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Patient Stories

St. Michael’s heart research is saving lives

After three life-saving surgeries, the Lourie family is deeply thankful to the heart and brain surgeons at St. Michael’s. They’re showing their gratitude by supporting world-leading clinical trial research through our CardioLink program, led by Dr. Subodh Verma.

George Lourie’s wife, Betty, knew something was wrong when George kept dropping his newspaper from his left hand. After she took his blood pressure and realized it had skyrocketed, she drove him to their local hospital, where they were told he’d had a mini-stroke. George was given baby Aspirin and sent home. “I thought, ‘You’ve got to be kidding,’” Betty recalls, “and sure enough two hours later it was a full-blown stroke and I was calling an ambulance.”

George was sent to St. Michael’s Hospital, where Dr. Mohammed Al-Omran performed life-saving vascular surgery to repair the damage caused by his stroke. Now recovered, he is grateful to Dr. Al-Omran and the team at St. Mike’s, including Dr. Subodh Verma, the cardiac surgeon and Canada Research Chair in Cardiovascular Surgery. “I feel good, and I absolutely credit Dr. Verma and Dr. Al-Omran,” he says. “I am so fortunate.”

George Lourie

But George’s gratitude goes deeper, as does his relationship with St. Michael’s. His brother Bill had mechanical heart valve replacement surgery at St. Michael’s 35 years ago, and more recently his daughter Lynn had surgery at St. Michael’s for two aneurysms. “I don’t know where the Lourie family would be today without St. Michael’s,” he says. 

George is also quick to acknowledge the donor-supported research that has led to advances in brain and heart surgery. “Bill had open-heart surgery,” he says. “Now they have minimally invasive surgeries. Procedures have advanced because donors fund research.”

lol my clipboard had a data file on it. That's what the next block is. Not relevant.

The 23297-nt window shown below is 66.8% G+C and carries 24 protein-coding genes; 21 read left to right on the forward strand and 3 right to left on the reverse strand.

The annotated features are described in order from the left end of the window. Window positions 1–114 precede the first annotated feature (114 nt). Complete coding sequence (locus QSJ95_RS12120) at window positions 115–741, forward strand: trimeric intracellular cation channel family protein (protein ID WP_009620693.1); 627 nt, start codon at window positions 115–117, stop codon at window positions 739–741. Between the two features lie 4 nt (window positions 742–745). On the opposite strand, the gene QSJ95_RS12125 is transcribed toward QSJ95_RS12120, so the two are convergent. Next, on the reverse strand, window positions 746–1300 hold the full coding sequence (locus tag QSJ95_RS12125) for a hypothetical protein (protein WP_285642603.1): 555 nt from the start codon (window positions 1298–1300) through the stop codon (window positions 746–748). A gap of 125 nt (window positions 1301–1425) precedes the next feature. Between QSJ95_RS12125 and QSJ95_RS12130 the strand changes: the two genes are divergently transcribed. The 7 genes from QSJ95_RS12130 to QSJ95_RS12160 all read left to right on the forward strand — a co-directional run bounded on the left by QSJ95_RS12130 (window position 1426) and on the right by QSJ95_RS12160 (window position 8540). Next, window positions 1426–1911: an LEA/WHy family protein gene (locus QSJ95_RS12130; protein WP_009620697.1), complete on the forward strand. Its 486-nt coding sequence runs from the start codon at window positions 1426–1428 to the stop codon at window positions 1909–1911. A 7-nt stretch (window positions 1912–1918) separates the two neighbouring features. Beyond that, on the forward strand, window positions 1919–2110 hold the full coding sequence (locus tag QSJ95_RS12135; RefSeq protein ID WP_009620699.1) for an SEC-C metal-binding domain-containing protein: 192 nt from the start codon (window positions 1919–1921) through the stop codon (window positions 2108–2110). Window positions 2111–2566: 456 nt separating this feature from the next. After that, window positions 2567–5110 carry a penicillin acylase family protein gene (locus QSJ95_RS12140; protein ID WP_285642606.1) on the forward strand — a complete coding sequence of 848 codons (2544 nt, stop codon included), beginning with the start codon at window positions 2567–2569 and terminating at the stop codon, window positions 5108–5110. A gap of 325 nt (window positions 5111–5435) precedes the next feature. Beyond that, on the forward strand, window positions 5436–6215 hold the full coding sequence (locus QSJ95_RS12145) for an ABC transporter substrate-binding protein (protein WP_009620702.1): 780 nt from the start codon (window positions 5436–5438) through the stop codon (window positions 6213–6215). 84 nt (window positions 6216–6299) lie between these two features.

When Bill passed away in 2018, he left a gift in his will to support cardiac research at St. Michael’s—specifically the CardioLink program led by Dr. Verma and Dr. David Mazer with support from platform manager Adrian Quan. Drs. Kim Connelly, Andrew Yan and Lawrence Leiter are also involved in the program. 

CardioLink conducts surgically oriented clinical trials, and it has seen many successes. Among them are EMPA-HEART, the first study to show how a diabetes medication can protect the heart, and its follow-up EMPA-HEART 2, which will investigate whether the same medication can protect the hearts of people without diabetes.  

The SEARCH-AF study monitored patients’ heart rhythms after surgery to detect atrial fibrillation, which can increase the risk of stroke. The ENABLE-CP will determine whether a simple intervention delivered by a chiropodist or another health-care professional can prevent diabetic foot ulcers and potential amputations in people on dialysis with diabetes and peripheral artery disease. Dr. Mazer is particularly looking forward to completing ENABLE-CP, which is now on hold due to the pandemic. “I think ENABLE-CP will make a huge difference for patients, and to the health-care system,” he says. “We’re excited to get it going.”

“From small beginnings, CardioLink has evolved into a real powerhouse, and it’s putting St. Mike’s and Toronto on the map in this area of research,” says Dr. Verma. “Many successful trials and important advances have come out of it, as well as high-impact publications. It’s now a hub of national and international cardiac research at St. Michael’s Hospital.”

You can donate to support CardioLink’s vital cardiovascular research at St. Michael’s here, or by contacting Susan DeLisle at delisles@smh.ca. Your contribution will be matched by The Condo Store, a longstanding corporate partner.  

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